Friday, January 27, 2017

The Class Clown

People come to me for laughs. There's no doubt in my mind that when I die, the eulogy and comments from my funeral will be, "That Heather sholl was funny." And yes, I am terribly funny on the outside, it's true.

I used to be a quiet little girl. The fat girl in the corner who was told once on the Kindergarten playground, "I am not playing with you at school because I don't want other kids to know I am friends with you because you are so fat."  This was said by one of my only playmates outside of school. I can tell you her first and last name, but I won't because she was 5 and surely didn't know the power of her words.

Looking back now, I can feel so sad for myself. How did I get through that? Would I be able to get through that now as an adult? I just don't know how I built up a survival wall during those early years, but somehow, I did. By seventh grade, I learned to make the joke first before I could become the butt of one- and trust me, it was one big butt (see what I did there?). Self depreciation became a means of survival for me, and I was so good at it. So very, very good at it.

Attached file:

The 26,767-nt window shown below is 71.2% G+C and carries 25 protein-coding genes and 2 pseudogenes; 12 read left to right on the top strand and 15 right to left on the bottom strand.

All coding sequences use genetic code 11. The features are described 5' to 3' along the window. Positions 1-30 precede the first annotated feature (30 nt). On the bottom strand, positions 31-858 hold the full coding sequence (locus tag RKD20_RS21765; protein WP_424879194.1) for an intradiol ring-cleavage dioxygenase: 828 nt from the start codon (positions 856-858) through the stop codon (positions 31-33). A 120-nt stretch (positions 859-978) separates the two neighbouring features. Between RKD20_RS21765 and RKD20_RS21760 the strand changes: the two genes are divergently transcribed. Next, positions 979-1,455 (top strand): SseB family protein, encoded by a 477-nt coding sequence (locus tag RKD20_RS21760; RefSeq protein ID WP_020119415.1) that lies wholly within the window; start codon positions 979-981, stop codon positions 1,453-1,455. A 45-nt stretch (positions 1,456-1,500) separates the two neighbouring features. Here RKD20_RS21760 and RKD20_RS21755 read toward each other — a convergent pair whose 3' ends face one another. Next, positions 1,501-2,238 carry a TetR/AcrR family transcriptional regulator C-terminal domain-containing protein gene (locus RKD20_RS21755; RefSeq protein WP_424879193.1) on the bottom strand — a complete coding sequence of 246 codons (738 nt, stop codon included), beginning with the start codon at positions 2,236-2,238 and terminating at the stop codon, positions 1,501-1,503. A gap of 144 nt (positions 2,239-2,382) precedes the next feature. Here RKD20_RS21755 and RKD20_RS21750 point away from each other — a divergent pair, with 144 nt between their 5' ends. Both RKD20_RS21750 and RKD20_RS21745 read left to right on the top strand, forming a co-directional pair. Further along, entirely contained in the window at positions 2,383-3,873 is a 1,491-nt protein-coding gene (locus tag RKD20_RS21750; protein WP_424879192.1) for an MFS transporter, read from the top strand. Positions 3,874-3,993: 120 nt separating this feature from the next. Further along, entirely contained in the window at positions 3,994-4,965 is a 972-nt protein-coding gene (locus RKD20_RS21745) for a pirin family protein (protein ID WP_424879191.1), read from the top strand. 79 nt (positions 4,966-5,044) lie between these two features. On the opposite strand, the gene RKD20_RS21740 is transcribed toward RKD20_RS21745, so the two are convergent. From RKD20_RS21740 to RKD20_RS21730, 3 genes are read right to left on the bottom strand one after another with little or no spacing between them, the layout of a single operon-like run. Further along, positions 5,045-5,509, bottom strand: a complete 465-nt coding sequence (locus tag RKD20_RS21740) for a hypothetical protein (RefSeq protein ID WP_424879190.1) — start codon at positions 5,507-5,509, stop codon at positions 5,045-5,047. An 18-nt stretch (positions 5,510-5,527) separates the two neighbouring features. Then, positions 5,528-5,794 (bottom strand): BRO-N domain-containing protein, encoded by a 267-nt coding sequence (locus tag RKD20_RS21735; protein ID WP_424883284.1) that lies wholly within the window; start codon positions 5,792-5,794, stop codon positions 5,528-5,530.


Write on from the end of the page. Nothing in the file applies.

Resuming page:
Now as a 40 year old adult, I excel at the sport of degrading myself for the sake of humor. It's almost like I brainwashed myself: I cannot take a compliment, because I truly don't believe them. What once started as just weight issues has now turned into full self-esteem issues. I have zero confidence, I think I am inferior to just about everyone, but by God, I can still make people laugh. How did I get here?

I honestly cannot say that I would change things, because my humor has made many people smile through some really tough times in their lives. It's like that scene in Steel Magnolias where Clairee says, "Here! Punch Ousier!" and everyone winds up laughing at the cemetery. The world needs people like me: people that make themselves forget their own sorrows and struggles. However, inside of me, the struggle doesn't go away. To feel loved. To feel accepted. To feel worthy of anything.

Sometimes in life, we see people we fill we are kindred with. The minute I heard that comedian Robin Williams suffered from depression, I knew he was my people. It is such a dichotomy to show the world one persona, but know the other one inside your own brain and heart.

So today, I ask that you give some love to the funny people of the world. We need it.

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